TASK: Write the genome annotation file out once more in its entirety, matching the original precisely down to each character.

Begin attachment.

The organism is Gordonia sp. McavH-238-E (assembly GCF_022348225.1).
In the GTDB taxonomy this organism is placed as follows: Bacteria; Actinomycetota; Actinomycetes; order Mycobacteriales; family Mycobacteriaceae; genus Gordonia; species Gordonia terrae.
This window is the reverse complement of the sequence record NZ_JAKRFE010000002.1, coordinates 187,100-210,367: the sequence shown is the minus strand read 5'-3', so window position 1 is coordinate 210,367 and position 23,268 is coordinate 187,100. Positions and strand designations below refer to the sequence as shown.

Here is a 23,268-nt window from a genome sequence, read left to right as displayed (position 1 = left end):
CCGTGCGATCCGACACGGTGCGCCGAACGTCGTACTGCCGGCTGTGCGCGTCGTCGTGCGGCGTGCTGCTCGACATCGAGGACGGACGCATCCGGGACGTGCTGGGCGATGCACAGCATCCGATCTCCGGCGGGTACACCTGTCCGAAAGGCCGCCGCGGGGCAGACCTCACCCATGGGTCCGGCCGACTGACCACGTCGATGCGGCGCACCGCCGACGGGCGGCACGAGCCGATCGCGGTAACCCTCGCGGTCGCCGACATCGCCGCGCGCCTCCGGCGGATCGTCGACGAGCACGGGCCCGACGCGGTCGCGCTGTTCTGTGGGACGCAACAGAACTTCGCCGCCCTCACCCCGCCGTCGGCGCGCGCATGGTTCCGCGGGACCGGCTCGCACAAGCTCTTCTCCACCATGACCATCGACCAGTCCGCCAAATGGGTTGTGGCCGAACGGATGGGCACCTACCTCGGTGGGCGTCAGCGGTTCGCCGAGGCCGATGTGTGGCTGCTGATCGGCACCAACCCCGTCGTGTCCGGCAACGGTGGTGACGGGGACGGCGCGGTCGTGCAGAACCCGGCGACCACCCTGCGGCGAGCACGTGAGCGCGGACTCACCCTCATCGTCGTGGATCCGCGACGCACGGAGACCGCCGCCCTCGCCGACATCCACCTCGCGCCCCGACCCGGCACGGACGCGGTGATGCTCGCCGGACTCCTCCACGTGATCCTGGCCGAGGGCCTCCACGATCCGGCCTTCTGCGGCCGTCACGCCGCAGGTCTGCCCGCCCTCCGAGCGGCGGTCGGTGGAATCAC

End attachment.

The organism is Gordonia sp. McavH-238-E (assembly GCF_022348225.1).
In the GTDB taxonomy this organism is placed as follows: Bacteria; Actinomycetota; Actinomycetes; order Mycobacteriales; family Mycobacteriaceae; genus Gordonia; species Gordonia terrae.
This window is the reverse complement of the sequence record NZ_JAKRFE010000002.1, coordinates 187,100-210,367: the sequence shown is the minus strand read 5'-3', so window position 1 is coordinate 210,367 and position 23,268 is coordinate 187,100. Positions and strand designations below refer to the sequence as shown.

Here is a 23,268-nt window from a genome sequence, read left to right as displayed (position 1 = left end):
CCGTGCGATCCGACACGGTGCGCCGAACGTCGTACTGCCGGCTGTGCGCGTCGTCGTGCGGCGTGCTGCTCGACATCGAGGACGGACGCATCCGGGACGTGCTGGGCGATGCACAGCATCCGATCTCCGGCGGGTACACCTGTCCGAAAGGCCGCCGCGGGGCAGACCTCACCCATGGGTCCGGCCGACTGACCACGTCGATGCGGCGCACCGCCGACGGGCGGCACGAGCCGATCGCGGTAACCCTCGCGGTCGCCGACATCGCCGCGCGCCTCCGGCGGATCGTCGACGAGCACGGGCCCGACGCGGTCGCGCTGTTCTGTGGGACGCAACAGAACTTCGCCGCCCTCACCCCGCCGTCGGCGCGCGCATGGTTCCGCGGGACCGGCTCGCACAAGCTCTTCTCCACCATGACCATCGACCAGTCCGCCAAATGGGTTGTGGCCGAACGGATGGGCACCTACCTCGGTGGGCGTCAGCGGTTCGCCGAGGCCGATGTGTGGCTGCTGATCGGCACCAACCCCGTCGTGTCCGGCAACGGTGGTGACGGGGACGGCGCGGTCGTGCAGAACCCGGCGACCACCCTGCGGCGAGCACGTGAGCGCGGACTCACCCTCATCGTCGTGGATCCGCGACGCACGGAGACCGCCGCCCTCGCCGACATCCACCTCGCGCCCCGACCCGGCACGGACGCGGTGATGCTCGCCGGACTCCTCCACGTGATCCTGGCCGAGGGCCTCCACGATCCGGCCTTCTGCGGCCGTCACGCCGCAGGTCTGCCCGCCCTCCGAGCGGCGGTCGGTGGAATCAC